The Technium

Wishful Worries

What we think will happen is more important then ever.

But pictures of the future are just fiction, that don’t exist. Yet, never before in the history of our species have we devoted so much of our time, energy and attention to things that we agree don’t exist. In the past societies might have devoted large portions of their resources to fund sacrifices to gods they believed to exist (but did not). That belief they were real was important. Today we expend resources on visions we would like to exist, but have to admit don’t.

For example, big-budget Hollywood science fiction films are all about things that don’t exist. Thanos, Darth Vader, Klingons — none of these exist. Huge space ships and warp speed and “beam me up” don’t exist either. But it is not just fiction. Almost any detailed picture of the future, by definition, is giving a lot of attention to something that does not exist. Advertisements of new products often depict versions that don’t exist in order to sell the meager version that does. I’m thinking of the AT&T TV commercials in the early 1990s showcasing the digitial online world that they wanted to make. The refrain after each new wishful product was introduced was to claim it was a near inevitability. They announced that today you can’t achieve these desires, but soon “You Will.”

Every start-up company is spending their resources on a vision that does not exist yet. Sometimes that vision is deliberately set decades hence, or sometimes they hope it is only a few years away. The more ambitious the vision is — that is the farther it is away from what is real now — the more likely it will be seen as hype. Hype is wishful thinking with the intent to make it happen.

We don’t think of the desirable futures described in Star Trek as hype because the creators are not necessarily trying to make them real. They want to make everything plausible, but not actual.

A certain amount of hype is needed to bring into reality anything complex that does not currently exist. You need a bit of hype to bring a product to market, so it can be used widely. You have to imagine it in great detail, and get others to see it, and then gets others to understand its value, which may be hard when it is new. To do this requires some degree of hype. Most founders deeply believe in something that does not exist at the moment, and they want to believe in it in order to make it real.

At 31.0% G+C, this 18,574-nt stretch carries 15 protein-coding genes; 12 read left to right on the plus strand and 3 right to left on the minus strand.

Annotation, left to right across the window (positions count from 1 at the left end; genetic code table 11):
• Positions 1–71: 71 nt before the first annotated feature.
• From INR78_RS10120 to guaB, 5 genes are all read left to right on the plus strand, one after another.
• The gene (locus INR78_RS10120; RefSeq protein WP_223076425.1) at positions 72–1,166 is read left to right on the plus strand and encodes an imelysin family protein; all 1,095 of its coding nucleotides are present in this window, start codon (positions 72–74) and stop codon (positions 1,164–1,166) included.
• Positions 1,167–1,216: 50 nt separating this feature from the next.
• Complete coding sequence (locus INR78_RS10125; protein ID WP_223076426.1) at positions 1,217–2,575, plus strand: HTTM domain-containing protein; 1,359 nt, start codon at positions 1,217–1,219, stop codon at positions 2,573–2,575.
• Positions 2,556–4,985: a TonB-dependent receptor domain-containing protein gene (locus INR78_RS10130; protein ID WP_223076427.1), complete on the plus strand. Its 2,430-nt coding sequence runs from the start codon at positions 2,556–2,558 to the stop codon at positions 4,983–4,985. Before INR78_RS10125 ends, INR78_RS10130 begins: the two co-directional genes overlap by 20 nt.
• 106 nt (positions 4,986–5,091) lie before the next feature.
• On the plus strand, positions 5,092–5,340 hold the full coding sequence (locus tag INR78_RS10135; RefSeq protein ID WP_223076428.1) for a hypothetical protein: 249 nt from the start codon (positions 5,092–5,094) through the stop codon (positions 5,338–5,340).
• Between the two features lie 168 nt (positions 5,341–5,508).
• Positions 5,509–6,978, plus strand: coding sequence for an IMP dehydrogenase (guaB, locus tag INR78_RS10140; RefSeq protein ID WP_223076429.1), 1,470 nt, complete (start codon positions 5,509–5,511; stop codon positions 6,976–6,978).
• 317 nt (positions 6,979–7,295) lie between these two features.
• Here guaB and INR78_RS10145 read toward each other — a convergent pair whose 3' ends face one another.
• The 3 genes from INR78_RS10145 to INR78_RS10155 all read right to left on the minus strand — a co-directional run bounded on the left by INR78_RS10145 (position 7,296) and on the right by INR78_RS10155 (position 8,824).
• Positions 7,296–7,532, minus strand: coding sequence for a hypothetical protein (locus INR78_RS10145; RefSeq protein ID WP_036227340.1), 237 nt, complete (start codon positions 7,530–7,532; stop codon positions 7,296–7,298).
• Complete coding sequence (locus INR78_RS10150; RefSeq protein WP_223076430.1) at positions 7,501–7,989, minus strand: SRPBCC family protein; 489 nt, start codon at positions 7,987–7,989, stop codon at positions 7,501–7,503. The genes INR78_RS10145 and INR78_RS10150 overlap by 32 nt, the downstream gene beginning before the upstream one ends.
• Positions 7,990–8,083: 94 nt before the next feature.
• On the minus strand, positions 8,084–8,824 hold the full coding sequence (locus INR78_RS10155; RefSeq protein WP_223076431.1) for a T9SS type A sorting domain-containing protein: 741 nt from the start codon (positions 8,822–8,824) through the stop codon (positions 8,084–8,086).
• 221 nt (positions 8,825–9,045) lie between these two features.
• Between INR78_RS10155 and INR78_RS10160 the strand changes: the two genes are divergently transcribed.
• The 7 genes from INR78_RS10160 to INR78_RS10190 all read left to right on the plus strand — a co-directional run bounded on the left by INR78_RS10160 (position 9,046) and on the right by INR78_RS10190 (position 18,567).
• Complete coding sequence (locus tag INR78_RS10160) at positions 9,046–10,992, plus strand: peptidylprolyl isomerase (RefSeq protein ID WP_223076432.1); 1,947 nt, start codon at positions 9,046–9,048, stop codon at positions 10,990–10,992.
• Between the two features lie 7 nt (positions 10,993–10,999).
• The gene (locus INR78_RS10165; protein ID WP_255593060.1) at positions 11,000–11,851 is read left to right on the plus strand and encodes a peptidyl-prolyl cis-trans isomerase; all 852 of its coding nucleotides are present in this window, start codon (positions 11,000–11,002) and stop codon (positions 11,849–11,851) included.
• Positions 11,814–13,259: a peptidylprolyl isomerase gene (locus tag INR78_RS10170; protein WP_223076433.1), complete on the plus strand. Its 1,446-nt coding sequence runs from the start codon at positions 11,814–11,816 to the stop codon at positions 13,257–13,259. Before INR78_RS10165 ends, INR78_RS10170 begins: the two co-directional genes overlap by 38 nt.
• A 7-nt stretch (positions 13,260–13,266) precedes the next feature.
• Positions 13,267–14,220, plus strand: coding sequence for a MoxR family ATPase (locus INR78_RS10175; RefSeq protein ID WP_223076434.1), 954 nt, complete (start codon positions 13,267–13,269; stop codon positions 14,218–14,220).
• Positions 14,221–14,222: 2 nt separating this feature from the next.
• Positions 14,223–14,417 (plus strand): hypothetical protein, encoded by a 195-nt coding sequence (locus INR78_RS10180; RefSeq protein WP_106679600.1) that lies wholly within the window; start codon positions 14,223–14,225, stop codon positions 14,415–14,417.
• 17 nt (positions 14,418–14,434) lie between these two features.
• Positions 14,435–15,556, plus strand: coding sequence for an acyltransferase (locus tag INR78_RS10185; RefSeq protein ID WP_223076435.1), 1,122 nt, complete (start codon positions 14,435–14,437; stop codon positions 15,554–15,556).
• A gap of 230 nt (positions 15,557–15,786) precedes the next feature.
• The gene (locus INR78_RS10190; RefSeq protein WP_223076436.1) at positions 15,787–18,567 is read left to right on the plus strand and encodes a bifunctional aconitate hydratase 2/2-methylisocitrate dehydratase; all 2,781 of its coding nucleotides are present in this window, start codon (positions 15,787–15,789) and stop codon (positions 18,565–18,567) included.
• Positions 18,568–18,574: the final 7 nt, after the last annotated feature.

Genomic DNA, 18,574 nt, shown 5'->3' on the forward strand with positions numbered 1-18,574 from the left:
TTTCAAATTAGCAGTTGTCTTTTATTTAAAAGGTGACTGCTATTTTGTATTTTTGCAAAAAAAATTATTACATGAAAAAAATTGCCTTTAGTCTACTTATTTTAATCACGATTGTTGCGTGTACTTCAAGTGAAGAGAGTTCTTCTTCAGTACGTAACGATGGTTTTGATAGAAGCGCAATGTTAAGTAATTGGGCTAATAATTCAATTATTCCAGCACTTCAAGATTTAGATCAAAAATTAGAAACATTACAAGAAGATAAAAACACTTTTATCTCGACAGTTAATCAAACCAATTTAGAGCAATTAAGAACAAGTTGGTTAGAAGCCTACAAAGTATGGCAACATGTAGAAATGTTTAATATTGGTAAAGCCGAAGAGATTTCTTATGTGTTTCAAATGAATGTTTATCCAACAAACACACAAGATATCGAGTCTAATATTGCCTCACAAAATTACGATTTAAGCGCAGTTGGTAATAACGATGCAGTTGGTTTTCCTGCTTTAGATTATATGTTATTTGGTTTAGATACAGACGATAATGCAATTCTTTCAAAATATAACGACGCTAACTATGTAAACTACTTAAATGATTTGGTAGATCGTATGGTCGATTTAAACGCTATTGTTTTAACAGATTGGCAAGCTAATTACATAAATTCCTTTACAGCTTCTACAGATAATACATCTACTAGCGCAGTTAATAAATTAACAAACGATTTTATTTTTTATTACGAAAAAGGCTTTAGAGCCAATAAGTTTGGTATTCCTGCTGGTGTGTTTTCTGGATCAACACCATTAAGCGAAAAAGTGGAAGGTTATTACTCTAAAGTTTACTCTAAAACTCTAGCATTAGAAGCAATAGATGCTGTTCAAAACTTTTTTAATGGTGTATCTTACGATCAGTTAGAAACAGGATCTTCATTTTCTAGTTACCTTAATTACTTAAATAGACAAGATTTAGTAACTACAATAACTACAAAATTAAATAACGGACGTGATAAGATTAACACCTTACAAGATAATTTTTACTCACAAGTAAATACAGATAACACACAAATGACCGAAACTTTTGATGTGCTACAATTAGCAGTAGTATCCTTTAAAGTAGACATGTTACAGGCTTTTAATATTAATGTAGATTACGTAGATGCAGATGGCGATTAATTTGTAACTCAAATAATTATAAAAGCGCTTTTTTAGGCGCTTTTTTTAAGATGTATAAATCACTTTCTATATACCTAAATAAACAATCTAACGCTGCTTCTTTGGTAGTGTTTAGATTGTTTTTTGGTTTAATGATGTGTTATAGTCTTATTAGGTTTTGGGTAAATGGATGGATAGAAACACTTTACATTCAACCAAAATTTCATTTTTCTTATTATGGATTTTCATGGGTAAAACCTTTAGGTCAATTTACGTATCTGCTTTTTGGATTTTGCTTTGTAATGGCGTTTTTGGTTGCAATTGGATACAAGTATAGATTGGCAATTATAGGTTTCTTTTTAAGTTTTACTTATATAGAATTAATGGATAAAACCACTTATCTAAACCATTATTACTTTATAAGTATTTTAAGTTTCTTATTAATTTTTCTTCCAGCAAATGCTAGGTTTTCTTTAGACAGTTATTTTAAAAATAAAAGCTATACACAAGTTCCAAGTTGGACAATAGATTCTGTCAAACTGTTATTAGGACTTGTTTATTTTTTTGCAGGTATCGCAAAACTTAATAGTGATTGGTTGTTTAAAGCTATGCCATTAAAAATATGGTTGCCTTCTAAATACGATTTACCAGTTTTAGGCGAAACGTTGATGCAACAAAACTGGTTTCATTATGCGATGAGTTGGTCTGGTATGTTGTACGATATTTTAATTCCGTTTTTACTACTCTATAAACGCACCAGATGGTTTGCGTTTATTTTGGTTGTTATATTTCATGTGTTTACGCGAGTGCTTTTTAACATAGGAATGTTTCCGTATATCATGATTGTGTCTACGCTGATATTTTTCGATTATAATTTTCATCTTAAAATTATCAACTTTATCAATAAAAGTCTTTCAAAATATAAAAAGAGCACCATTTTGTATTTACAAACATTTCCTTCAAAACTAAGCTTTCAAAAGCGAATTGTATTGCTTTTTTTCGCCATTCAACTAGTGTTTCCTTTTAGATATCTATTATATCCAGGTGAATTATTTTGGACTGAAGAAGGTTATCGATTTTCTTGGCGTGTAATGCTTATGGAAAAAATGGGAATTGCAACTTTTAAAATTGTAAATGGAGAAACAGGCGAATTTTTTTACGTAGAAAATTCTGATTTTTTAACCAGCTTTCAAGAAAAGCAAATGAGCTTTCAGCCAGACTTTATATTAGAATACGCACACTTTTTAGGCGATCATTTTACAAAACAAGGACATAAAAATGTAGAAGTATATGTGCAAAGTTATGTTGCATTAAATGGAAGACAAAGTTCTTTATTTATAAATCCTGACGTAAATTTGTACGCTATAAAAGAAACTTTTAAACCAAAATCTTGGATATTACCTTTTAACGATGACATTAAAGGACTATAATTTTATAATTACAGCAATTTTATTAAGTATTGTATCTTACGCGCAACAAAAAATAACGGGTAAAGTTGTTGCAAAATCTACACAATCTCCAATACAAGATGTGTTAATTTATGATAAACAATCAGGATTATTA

Inappropriate levels of hype arise when there is only hype, when the wishful thinking goes way beyond what is actually made, or can be made. There is a fine line between appropriate hype and inappropriate hype because often what is possible can only be realized in retrospect.

One significant consequence of hype is that this wishful picture is often the picture that critics of new technology have. When we naturally begin to think about the downsides of new things, we tend to imagine them as realer, more developed than they are. In other words we tend to worry about things that don’t exist (yet). In fact most of the popular technologies that people are worried about, are versions of things that may not exist for decades, if ever. These negative visions are as unreal as the positive hype visions. Some call these critiques of technology “wishful worries.” They are worried about something that the inventors wish would be. But ultimately the critics are spending attention and resources on things that don’t exist.

There are many examples of this, past and current. Entire academic departments are devoted to studying the ethical implications of genetic engineering of humans, such as making clones. But the evidence so far is that no human clones exist to study. Human clones are a wishful worry. Designer babies are a wishful worry.

Just as there are appropriate levels of hype, there are appropriate levels of wishful worry — basically hype with an inverse charge. We absolutely need to imagine not just what benefits might come with new things, but what harms might come. Where wishful worry becomes problematic is when we act on those wishful worries, to begin writing laws, or setting policies, when we have no evidence of actual harm.

Right now there is a lot of wishful worry about AI. Critics are worried about AIs that don’t exist right now and may not exist for a long time. While I think it is inevitable they will exist in the future, the problem with them not existing right now is that we have no evidence to base our response on.

As of 2022, no car drives itself. No driver has lost their job because of AI. In fact no one anywhere has been fired because of AI. Right now robots cannot flip hamburgers. They can’t clean your toilet. As of today we have no data on what life is like with working robots. We can make up stories (and do) but they are only fiction.

However, fictions about the future are good and important. The role and influence of science fiction – both utopias and dystopias — has been immeasurable in shaping modern life. We know for sure that science fiction never gets it exactly right. It is an unreliable prediction machine. So we should not decide on policies based on fiction. We need to run our lives based on evidence of how inventions are actually used.

It remains a remarkable fact that at no time in history have we thought about things so long before they happen. AI and genetic engineering will be the most rehearsed arrivals in the history of our species. We will have been thinking about them, arguing about them, debating them at least a century before they finally appear.

We need to keep in mind that we are rehearsing has been shaped by storytellers, hype, and wishful worries. The reality will be very different and will tell a different story.


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